When the NBA All-Star Game was first played in 1951, each roster was made up of 10 players. There were 11 teams in the league at the time, and while teams were allowed to start the season with 11 players on their roster, they were forced to trim down to 10 before the All-Star Game. Now let's do some math. If 20 out of 110 players made it to the first All-Star Game, just over 18 percent of the league was considered worthy of the honor when the idea was first conceived.
As the years passed, steadily fewer players relative to the size of the league made the All-Star Game. Nowadays, on a purely mathematical basis, it's almost four times as difficult to get there as it was when the game was founded.
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The purpose of the All-Star Game, on a broad level, has always been to celebrate the league's best talent. There just happens to be more of it now than ever. The competition to reach the All-Star Game in 2021, with two-way players expanding rosters to 17, is now stiffer than ever. Yet the All-Star Game hasn't adjusted to compensate. It's time to correct that injustice. It's time to expand All-Star rosters from 12 players to 15 players.
You could probably justify higher numbers. For example, if you wanted to maintain the percentage used for the 2001 All-Star Game, widely considered to be one of the most exciting ever played, you'd get 17 slots apiece. That is also the number of roster spots a typical NBA team has, including two-way selections.
But 15 works on a number of levels. Most simply, it is the number of full-time NBA players each team is able to employ, not including two-way contracts. It would also create a nice bit of symmetry with the league's All-NBA system, which honors 15 players. In theory, having 30 All-Stars and 15 All-NBA players would make All-NBA twice as prestigious as an All-Star selection (though conference restrictions make that an imperfect comparison). It would also align the total number of All-Stars with the total number of teams, though, obviously, not all 30 teams would have honorees.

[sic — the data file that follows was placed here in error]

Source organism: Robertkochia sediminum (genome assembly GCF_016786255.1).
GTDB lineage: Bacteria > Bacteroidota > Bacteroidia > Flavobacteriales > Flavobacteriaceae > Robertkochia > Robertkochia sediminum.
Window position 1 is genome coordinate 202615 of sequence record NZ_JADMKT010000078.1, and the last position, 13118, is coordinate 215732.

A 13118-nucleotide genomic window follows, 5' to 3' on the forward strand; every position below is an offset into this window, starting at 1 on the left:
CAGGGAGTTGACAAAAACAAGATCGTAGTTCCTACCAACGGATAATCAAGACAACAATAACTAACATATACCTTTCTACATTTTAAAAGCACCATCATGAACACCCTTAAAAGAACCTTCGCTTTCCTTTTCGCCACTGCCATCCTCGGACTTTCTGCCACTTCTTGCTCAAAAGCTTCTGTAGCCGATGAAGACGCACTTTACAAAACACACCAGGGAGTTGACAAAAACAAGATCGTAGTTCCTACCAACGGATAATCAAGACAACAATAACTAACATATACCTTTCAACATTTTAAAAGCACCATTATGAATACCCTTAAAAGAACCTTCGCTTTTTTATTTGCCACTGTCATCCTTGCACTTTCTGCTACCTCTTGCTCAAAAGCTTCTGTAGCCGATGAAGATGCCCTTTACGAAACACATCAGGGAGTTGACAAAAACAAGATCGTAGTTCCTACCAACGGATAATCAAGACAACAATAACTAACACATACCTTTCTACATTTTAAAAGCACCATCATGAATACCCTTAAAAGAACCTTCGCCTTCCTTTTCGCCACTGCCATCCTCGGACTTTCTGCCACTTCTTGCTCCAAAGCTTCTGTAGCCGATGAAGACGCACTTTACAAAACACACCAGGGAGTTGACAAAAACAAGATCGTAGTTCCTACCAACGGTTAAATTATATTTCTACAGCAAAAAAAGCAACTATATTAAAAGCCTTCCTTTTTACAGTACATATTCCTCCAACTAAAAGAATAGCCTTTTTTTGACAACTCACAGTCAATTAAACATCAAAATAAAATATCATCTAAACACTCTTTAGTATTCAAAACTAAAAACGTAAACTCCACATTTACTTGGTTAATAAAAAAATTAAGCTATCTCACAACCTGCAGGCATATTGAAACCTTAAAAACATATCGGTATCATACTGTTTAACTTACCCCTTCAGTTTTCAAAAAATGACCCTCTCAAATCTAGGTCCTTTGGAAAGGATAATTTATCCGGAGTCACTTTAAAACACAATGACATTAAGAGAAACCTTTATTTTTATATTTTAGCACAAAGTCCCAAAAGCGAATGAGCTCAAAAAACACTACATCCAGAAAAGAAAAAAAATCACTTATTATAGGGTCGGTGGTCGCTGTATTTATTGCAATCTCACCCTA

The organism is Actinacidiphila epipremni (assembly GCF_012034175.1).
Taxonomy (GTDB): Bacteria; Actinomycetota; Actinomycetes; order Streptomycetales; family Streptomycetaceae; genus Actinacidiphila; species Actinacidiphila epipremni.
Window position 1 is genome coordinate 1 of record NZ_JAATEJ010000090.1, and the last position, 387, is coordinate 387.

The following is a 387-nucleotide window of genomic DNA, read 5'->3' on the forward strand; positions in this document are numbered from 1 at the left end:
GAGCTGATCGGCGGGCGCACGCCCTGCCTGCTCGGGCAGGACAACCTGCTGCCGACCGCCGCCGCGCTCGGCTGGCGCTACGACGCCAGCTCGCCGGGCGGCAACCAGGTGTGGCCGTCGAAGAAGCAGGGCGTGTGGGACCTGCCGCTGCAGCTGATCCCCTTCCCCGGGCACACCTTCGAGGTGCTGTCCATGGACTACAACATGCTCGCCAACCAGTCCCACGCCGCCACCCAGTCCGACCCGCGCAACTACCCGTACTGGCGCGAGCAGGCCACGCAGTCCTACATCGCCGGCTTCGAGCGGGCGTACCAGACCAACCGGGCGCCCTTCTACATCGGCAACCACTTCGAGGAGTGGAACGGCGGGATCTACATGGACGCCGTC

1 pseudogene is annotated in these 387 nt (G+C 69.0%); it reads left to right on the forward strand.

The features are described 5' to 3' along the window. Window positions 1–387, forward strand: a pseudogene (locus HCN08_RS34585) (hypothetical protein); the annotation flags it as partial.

Still, the number itself is less important than the principle guiding it. The NBA has never drawn from a wider talent pool than it does today. All 20 All-Stars in 1951 were born in the United States. In fact, 75 percent of them were born in just six states: New York, Ohio, Pennsylvania, California, Kentucky and Illinois. Nine of this year's 24 selections were born in countries outside of the United States. Players are developing much more quickly nowadays and lasting far longer. The youngest All-Stars in 1951 were Dolph Schayes, Paul Arizin, Ed Macauley and Bob Cousy at age 22. Zion Williamson (20) and Luka Doncic (21) both have them beat in 2021. Bob Davies was the oldest 1951 All-Star at 31. LeBron James is 36. There wasn't a 3-point line in 1951. When Kyle Korver made the team in 2015, 75 percent of his shots came from behind the arc.
The game of basketball bears almost no resemblance to its 1951 counterpart, and the league has proven comfortable acknowledging that in other ways during All-Star Weekend. It's not as though the 1951 event featured a Slam Dunk Contest or used the Elam Ending. Yet when it comes to roster size, the NBA has held at 24 for over three decades, and there isn't an obvious reason why.
The argument that adding more All-Stars would water down the product itself folds the moment you watch a minute of All-Star play. The majority of the game is a glorified exhibition anyway. Expanding rosters wouldn't water down the honor, either. If the league expanded to 15, only 5.8 percent of NBA players would be named All-Stars. That's still less than all but the past two decades or so of NBA history. In fact, one could argue that modern players are getting punished for the league's growth. Mike Conley was not named an All-Star on Tuesday. He is widely considered to be one of the best players in NBA history not to make the team. Had he played in an era in which a higher percentage of the league's players made it, he might not have that stain on his resume.
Conley was far from the only snub. Fan bases across the country (and even in Canada) are upset about their favorite players missing out. If the game is truly for the fans, as is often said, then allowing more of their favorite players to participate would probably be a smart way of engaging them. That it might drive extra television revenue is an added bonus.
But if the game's purpose is to showcase its best talent, the decision to invite less of it proportionally than ever is counterintuitive. Basketball has more All-Star-caliber players than ever. Why are fewer players than ever getting recognized for that?